The least we can say is that optimism was not de rigueur about the SCAF next-generation combat aircraft program at the Paris Air Forum. Obviously, the two main players in the program, the French Dassault Aviation and the German Airbus Defense & Space, did not manage to agree on the distribution of roles around the Next Generation Fighter pillar, the most imposing of the program which must design the combat aircraft at the heart of the Future Air Combat System, or FCAS. And for Eric Trappier, Chairman of Dassault Aviation, it is now necessary for the decision to be taken at the political level, in order to hope to break the impasse in which the program finds itself, which, according to him, has already taken several years of delay, and should not be able to produce a fully operational combat aircraft until 2050.
For Dassault Aviation, there is no question of sharing the management of the NGF pillar with Airbus DS, as the latter claims. The French aeronautical group believes that it has much richer expertise in this field, with the experience acquired around the Rafale program but also other legendary aircraft designed by Dassault Aviation such as the Mirage 2000, the Mirage F1, the Super Etendard, the Mirage III/5 and the Mirage IV, while Airbus DS can only draw on partial experience with the Eurofighter Typhoon program and Panavia Tornado, two aircraft designed largely by the British aircraft industry. In addition, Eric Trappier recalled that to ensure the management of the NGF pillar, France agreed to cede control of 5 of the 7 other pillars of the SCAF program, to share the management of the thruster pillar with the German MTU, and to entrust Berlin with the piloting of the Eurodrone program, with the consequences that this entails. Although it is not mentioned by the French leader, it is also useful to remember that German companies obtained 6 of the 9 pillars of the Franco-German MGCS battle tank program, again with the aim of balancing industrial sharing between France and Germany.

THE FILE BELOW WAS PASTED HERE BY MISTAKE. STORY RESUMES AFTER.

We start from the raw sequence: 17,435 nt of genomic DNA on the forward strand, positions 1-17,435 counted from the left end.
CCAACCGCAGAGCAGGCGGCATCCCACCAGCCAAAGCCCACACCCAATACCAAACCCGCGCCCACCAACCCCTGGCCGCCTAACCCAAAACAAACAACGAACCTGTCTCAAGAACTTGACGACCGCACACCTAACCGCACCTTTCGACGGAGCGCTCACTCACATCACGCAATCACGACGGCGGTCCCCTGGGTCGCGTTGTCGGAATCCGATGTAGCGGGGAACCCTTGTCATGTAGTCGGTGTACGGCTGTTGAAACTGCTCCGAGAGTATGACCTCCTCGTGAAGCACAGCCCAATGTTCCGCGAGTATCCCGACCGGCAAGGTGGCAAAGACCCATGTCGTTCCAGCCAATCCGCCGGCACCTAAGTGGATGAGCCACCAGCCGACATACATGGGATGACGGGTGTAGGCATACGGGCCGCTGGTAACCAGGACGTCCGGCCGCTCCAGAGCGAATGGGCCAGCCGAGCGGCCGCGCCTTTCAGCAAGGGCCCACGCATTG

For Airbus DS and its CEO Guillaume Faury, the perception is quite different. Indeed, the European aircraft manufacturer does not consider itself in any way inferior in technology or know-how vis-à-vis its French counterpart, especially since the group has developed advanced capabilities in certain key areas, as in stealth. In addition, relaying in this the positions of the Bundestag and the Luftwaffe, there is no question for Germany of financing a program of which it would not have complete control, even if this were to be shared with Paris, including with regard to on-board technologies. Finally, even if this is never openly addressed, Berlin fears that by ceding control of the NGF to Dassault Aviation, the SCAF is evolving towards an aircraft that meets above all the expectations and needs of the French air and naval forces, by minimizing the needs expressed by the Luftwaffe.
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